In a 2004 interview with Blackfilm, Dunst, who had recently shot the middling romantic comedy Wimbledon, explained why she wasn’t fond of that line of work. Another Dunst movie in this genre, the 2005 Cameron Crowe flick Elizabethtown, was at the time a high-profile bust. “Romantic comedies are the hardest to do,” she told Blackfilm, adding that it’s hard to maintain “that freshness of flirting, you know what I mean, when you’re on take twenty and it’s a different person’s close-up and you’re, like, still delivering these lines that are cute and this and that and, you know, have to be sexy or whatever.” Since then, she has mostly chosen roles—like 2010’s true crime film All Good Things, in which she is the disappeared wife of a New York real estate magnate based on Robert Durst and played by Ryan Gosling—where the relationships taste more like black licorice than bubblegum.

Which may be why Dunst’s best portrayal of a relationship is not exactly a hot and heavy one. In Season 2 of the FX anthology series Fargo, she plays a striving, crime up-covering, earmuffs-wearing Minnesota housewife named Peggy Blumquist who is married to the town’s bumbling butcher, played by Jesse Plemons. Their chemistry is off the charts; their work together is sublime; the fact that they wound up married in real life is the most beautiful love story I can possibly imagine. But their relationship on screen isn’t actually the story of two lovey-dovebirds. Theirs is a far more important genre of connection, the kind at which Dunst excels: the one between a mean girl and her put-upon sidekick. Flirting is ephemeral, but fighting? Fighting is forever.

One reason I probably view Dunst so specifically as one-of-the-gals is that she’s only a year older than me, which means that I’ve followed her career long enough to have compiled what is probably a more complete longitudinal dossier of nostalgia, gossip, and fun facts than I have on even some of my longest, closest friends.

I saw her on Jeopardy! and in The Bonfire of the Vanities. When she got the plum role of Amy in 1994’s Little Women, I felt personally jealous, as I too was a dramatic child with blond hair. Bring It On came out the summer before my senior year in high school, and that fall we would always joke “this is a field hockracacy!” out on the fields during practice. One of the only proper dates I went on in college was to go see Spider-Man. After I graduated and moved to New York, I once spotted Dunst at the Beatrice Inn; in my admittedly unreliable memory she was wearing what looked to be a sailor suit. I read about her exploits on the early-century nightlife scene in Page Six and Gawker, following along as she dated Jake Gyllenhaal, and Garrett Hedlund, and various musicians. Most recently, I patiently awaited her planned feature-length directorial debut, an adaptation of Sylvia Plath’s The Bell Jar to which Dakota Fanning and Plemons were attached—only to learn, years later, that Dunst was no longer involved. “That ship sunk,” she told Entertainment Weekly, and my spirits did too.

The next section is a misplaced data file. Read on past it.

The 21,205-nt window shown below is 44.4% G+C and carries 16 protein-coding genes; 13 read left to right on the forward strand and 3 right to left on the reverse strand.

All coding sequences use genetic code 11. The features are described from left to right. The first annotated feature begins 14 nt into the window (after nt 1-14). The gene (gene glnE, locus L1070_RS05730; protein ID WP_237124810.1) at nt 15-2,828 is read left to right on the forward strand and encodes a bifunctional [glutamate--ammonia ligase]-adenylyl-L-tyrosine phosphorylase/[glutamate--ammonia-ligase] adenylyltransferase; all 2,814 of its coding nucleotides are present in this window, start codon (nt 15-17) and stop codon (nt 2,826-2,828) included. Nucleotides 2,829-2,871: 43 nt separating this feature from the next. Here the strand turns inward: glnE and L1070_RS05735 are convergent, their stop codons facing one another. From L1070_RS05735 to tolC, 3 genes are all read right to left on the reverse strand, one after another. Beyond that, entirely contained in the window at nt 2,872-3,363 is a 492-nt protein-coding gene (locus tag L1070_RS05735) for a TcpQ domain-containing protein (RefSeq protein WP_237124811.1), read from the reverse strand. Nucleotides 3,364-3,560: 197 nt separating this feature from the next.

Dunst’s lack of filter can often feel like being let in on a secret, further blurring the line between celebrity and familiarity. Dunst may have said all the right things in 2006, after her and Coppola’s Marie Antoinette was met with a chilly reception at Cannes. “We didn’t make the film for the critics,” she told Another Magazine in 2006; “Of course I care, but I care that my friends love it, and people whose opinions I respect.” But last August, she shared how she had really felt. “I remember it really hurting my feelings,” she said on Happy Sad Confused. “You care so much, and to have something where you’re just vulnerable just sucks.” On SiriusXM, she admitted that she’d had “a lot of disappointments,” and that a lot of her films only earned praise long after they’d initially been panned.

Bring It On was no such disappointment, at least. Written by Jessica Bendinger, the movie was shopped around for a long time until two women, Max Wong and Caitlin Scanlon at Beacon Pictures, heard the pitch and were immediately hooked. The hard part was convincing their bosses. “I think that a lot of the nos and resistance that Jessica got when she pitched,” Wong told MTV News for a Bring It On oral history, “were based on the idea that nobody is going to want to see a movie about the stupid girls that you hated in high school. I was like, ‘I hated them in high school and I would still see this movie.’”

Ultimately, the film, with a budget of $11 million, grossed $90 million worldwide, becoming a genuine cultural phenomenon. (You know something is big when a line satirizing it—in this case, “It’s already been broughten,” from Not Another Teen Movie—becomes almost as famous as the source line itself.) When Dunst went on Kelly Clarkson’s talk show last fall to promote her new Showtime series, On Becoming a God in Central Florida, the singer seemed more keen on hearing about an older work. “Everyone always brings up Bring It On,” Clarkson said, doing so herself, “Which I also love. It’s a classic! Do you get asked about Bring It On like I get asked about ‘Since You’ve Been Gone’?”

“Well, Kelly,” Dunst deadpanned, winningly, “I also have a child and I don’t leave my home. So, I actually don’t get asked anything.” As the two talked about Dunst’s willingness to participate in a Bring It On sequel some day (high!), all I could think about was the world of opportunity before us all: Torrance and Isis, two decades of wisdom and life and new motherhood later, facing off once again, this time as their daughters’ proxies, the inevitable culmination of one of the great cinematic relationships of our time. Hannibal Lecter could never.